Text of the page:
The First Amendment to the United States Constitution is an amendment to the United States Constitution, a part of the Bill of Rights, which is generally taken as a limitation on the power of the federal government. The Amendment protects five specific freedoms:
The amendment states:
|“||Congress shall make no law respecting an establishment of religion, or prohibiting the free exercise thereof; or abridging the freedom of speech, or of the press; or the right of the people peaceably to assemble, and to petition the government for a redress of grievances.||”|
The protection for free speech was largely motivated to safeguard the preaching of the Bible. Several passages in the Bible, both Old Testament and New Testament, support a right of free speech, including Numbers 11:26-30 (Moses allowed free speech by declaring, "If only all the people of the LORD were prophets!"); Mark 9:38-41 (admonition by Jesus not to stop strangers who cast out evil in his name).
A group of colonial leaders known as the Anti-Federalists expressed concern that the Constitution contained no guarantee of individual liberties, and they pressed for the document to be amended. Their insistence led to the creation of the Bill of Rights by James Madison in 1791. Many of the amendments went through several revisions before they became the final versions we are familiar with today and the First Amendment itself went through eight revisions. In early versions of the First Amendment, the issue of Conscience was included. Conscience in religious matters was a big deal.
Madison was the principal author of the Bill of Rights, including the First Amendment. He offered the original version of the amendment, which was the third of the articles as so:
The civil rights of none shall be abridged on account of religious belief or worship, nor shall any national religion be established, nor shall the full and equal rights of conscience be in any manner, or on any pretext, infringed. No State shall violate the equal rights of conscience, or the freedom of the press, or the trial by jury in criminal cases.
House committees made modifications to this proposal, changing the language:
No religion shall be established by law, nor shall the equal rights of conscience be infringed.
Next, Representative Samuel Livermore offered the following revision:
Congress shall make no laws touching religion, or infringing the rights of conscience.
Fisher Ames offered another revision, which is much closer to the final revision:
Congress shall make no law establishing religion, or to prevent the free exercise thereof, or to infringe the rights of conscience.
Congress further debated these revisions until the final was produced:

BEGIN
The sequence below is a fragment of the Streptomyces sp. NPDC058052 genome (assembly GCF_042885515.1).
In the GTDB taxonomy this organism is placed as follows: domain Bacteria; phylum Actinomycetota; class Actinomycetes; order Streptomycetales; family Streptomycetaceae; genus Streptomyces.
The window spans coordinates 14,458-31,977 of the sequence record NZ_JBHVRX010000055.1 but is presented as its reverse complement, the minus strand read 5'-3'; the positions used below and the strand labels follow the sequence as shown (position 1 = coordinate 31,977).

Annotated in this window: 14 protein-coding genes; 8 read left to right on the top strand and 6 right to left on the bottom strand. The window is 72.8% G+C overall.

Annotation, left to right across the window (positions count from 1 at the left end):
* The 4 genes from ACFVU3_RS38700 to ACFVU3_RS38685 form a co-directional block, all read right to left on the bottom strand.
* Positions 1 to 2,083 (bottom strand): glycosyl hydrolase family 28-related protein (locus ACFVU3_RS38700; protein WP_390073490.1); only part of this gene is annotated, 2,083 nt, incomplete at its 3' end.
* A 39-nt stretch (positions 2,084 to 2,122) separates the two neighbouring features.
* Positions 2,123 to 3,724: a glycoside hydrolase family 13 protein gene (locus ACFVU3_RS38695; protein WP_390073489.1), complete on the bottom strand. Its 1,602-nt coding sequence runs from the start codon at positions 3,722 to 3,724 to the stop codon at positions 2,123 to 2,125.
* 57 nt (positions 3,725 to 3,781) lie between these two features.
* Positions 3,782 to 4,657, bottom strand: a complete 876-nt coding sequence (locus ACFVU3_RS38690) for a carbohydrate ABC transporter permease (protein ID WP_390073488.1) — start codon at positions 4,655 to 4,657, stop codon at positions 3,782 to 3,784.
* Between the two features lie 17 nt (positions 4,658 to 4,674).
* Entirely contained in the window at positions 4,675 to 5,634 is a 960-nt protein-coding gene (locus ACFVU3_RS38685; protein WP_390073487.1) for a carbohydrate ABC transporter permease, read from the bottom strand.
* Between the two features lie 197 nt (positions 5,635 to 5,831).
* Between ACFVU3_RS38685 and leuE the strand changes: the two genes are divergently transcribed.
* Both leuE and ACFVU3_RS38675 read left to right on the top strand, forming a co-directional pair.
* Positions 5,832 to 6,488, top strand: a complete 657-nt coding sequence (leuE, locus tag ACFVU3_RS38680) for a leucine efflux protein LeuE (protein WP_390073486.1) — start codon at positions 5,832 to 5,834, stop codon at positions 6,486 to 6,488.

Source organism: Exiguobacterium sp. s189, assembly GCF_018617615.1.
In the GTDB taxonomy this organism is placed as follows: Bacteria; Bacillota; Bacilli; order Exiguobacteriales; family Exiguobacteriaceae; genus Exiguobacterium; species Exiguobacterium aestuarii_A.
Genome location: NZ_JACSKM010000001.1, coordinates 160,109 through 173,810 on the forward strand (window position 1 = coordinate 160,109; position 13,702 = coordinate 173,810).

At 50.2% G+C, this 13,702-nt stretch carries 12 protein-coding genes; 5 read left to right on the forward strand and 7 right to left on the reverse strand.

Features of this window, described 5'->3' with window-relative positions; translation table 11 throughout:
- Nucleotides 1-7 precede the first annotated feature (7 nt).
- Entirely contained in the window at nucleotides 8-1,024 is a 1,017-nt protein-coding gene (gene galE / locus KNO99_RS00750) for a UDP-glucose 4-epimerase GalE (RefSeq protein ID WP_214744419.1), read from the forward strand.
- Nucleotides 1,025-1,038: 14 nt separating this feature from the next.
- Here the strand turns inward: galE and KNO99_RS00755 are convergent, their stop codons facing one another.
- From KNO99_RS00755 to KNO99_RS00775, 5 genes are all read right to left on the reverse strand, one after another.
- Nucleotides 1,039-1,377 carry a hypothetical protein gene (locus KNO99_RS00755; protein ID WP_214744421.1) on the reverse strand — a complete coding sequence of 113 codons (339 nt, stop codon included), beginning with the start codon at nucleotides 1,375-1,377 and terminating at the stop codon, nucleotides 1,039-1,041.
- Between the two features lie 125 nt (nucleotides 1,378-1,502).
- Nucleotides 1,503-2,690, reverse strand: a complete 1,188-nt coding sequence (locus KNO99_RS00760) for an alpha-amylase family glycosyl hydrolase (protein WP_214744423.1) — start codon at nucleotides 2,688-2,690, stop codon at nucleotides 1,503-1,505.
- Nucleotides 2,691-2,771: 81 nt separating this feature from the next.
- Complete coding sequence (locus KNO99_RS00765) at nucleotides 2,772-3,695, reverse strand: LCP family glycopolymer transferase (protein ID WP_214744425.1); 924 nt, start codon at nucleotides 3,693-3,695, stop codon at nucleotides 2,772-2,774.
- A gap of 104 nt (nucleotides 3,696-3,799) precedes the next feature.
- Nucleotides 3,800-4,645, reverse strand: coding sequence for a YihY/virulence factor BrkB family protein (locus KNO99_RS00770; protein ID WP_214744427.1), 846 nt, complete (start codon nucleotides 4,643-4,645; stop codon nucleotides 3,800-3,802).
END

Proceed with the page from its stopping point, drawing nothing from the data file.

Congress shall make no law establishing religion or prohibiting the free exercise thereof, nor shall the rights of conscience be infringed.
Congress shall make no law establishing religion, or prohibiting the free exercise thereof.
Congress shall make no law establishing articles of faith or a mode of worship, or prohibiting the free exercise of religion.
Congress shall make no law respecting an establishment of religion, or prohibiting the free exercise thereof.
|“||To those who cite the First Amendment as reason for excluding God from more and more of our institutions and everyday life, may I just say: The First Amendment of the Constitution was not written to protect the people of this country from religious values; it was written to protect religious values from government tyranny. --- Ronald Reagan||”|
Liberals often focus on the "Establishment Clause", arguing that because the federal government cannot endorse or establish a religion, the state must remain neutral, or even hostile towards religion. This position is not supported by the original intent and application of the Constitution. Michael Farris argues that the Establishment Clause should not apply to the states because it is a jurisdictional limit on federal power, rather than a protection of rights incorporated by either the Due Process Clause or Privileges or Immunities Clause of the Fourteenth Amendment.
However, liberals often overlook the clause explicitly allowing for the free exercise of religion, also known as the Free Exercise Clause. Conservatives argue that this clause can be interpreted to allow much more leeway to the majority of religious Americans than liberals currently allow, and that it provides legislators with great flexibility in supporting the ends of Christian faith, as long as all other religious denominations are equally supported. The fact that Congress may pass no law establishing or respecting a particular Christian denomination provides the federal government with the freedom to support a variety of Christian ventures, notably the faith-based initiatives enacted under President Bush.